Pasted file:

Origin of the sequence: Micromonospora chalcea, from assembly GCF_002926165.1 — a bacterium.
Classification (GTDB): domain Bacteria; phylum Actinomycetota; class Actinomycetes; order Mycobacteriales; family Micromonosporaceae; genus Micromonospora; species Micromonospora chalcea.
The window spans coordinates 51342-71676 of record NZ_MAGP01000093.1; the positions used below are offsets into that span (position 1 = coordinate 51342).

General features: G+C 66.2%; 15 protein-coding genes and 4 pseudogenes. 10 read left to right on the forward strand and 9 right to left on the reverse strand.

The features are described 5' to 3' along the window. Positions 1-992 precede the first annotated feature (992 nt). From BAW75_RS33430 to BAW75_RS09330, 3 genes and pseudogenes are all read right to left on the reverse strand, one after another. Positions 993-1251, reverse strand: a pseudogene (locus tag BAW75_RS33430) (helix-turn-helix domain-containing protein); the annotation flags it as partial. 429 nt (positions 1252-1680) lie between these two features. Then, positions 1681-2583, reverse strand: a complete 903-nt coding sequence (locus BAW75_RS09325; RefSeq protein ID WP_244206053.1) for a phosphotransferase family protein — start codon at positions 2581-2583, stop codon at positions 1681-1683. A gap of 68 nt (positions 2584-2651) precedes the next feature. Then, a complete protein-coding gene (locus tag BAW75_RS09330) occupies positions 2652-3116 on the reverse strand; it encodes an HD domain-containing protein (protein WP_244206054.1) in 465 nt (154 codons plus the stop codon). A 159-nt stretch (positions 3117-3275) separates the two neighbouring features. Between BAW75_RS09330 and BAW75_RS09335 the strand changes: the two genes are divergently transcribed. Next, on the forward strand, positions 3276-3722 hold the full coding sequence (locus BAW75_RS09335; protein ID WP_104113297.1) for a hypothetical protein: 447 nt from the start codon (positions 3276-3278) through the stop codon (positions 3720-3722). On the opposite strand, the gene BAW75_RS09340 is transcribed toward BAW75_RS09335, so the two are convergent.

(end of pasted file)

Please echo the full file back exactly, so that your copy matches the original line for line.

Origin of the sequence: Micromonospora chalcea, from assembly GCF_002926165.1 — a bacterium.
Classification (GTDB): domain Bacteria; phylum Actinomycetota; class Actinomycetes; order Mycobacteriales; family Micromonosporaceae; genus Micromonospora; species Micromonospora chalcea.
The window spans coordinates 51342-71676 of record NZ_MAGP01000093.1; the positions used below are offsets into that span (position 1 = coordinate 51342).

General features: G+C 66.2%; 15 protein-coding genes and 4 pseudogenes. 10 read left to right on the forward strand and 9 right to left on the reverse strand.

The features are described 5' to 3' along the window. Positions 1-992 precede the first annotated feature (992 nt). From BAW75_RS33430 to BAW75_RS09330, 3 genes and pseudogenes are all read right to left on the reverse strand, one after another. Positions 993-1251, reverse strand: a pseudogene (locus tag BAW75_RS33430) (helix-turn-helix domain-containing protein); the annotation flags it as partial. 429 nt (positions 1252-1680) lie between these two features. Then, positions 1681-2583, reverse strand: a complete 903-nt coding sequence (locus BAW75_RS09325; RefSeq protein ID WP_244206053.1) for a phosphotransferase family protein — start codon at positions 2581-2583, stop codon at positions 1681-1683. A gap of 68 nt (positions 2584-2651) precedes the next feature. Then, a complete protein-coding gene (locus tag BAW75_RS09330) occupies positions 2652-3116 on the reverse strand; it encodes an HD domain-containing protein (protein WP_244206054.1) in 465 nt (154 codons plus the stop codon). A 159-nt stretch (positions 3117-3275) separates the two neighbouring features. Between BAW75_RS09330 and BAW75_RS09335 the strand changes: the two genes are divergently transcribed. Next, on the forward strand, positions 3276-3722 hold the full coding sequence (locus BAW75_RS09335; protein ID WP_104113297.1) for a hypothetical protein: 447 nt from the start codon (positions 3276-3278) through the stop codon (positions 3720-3722). On the opposite strand, the gene BAW75_RS09340 is transcribed toward BAW75_RS09335, so the two are convergent.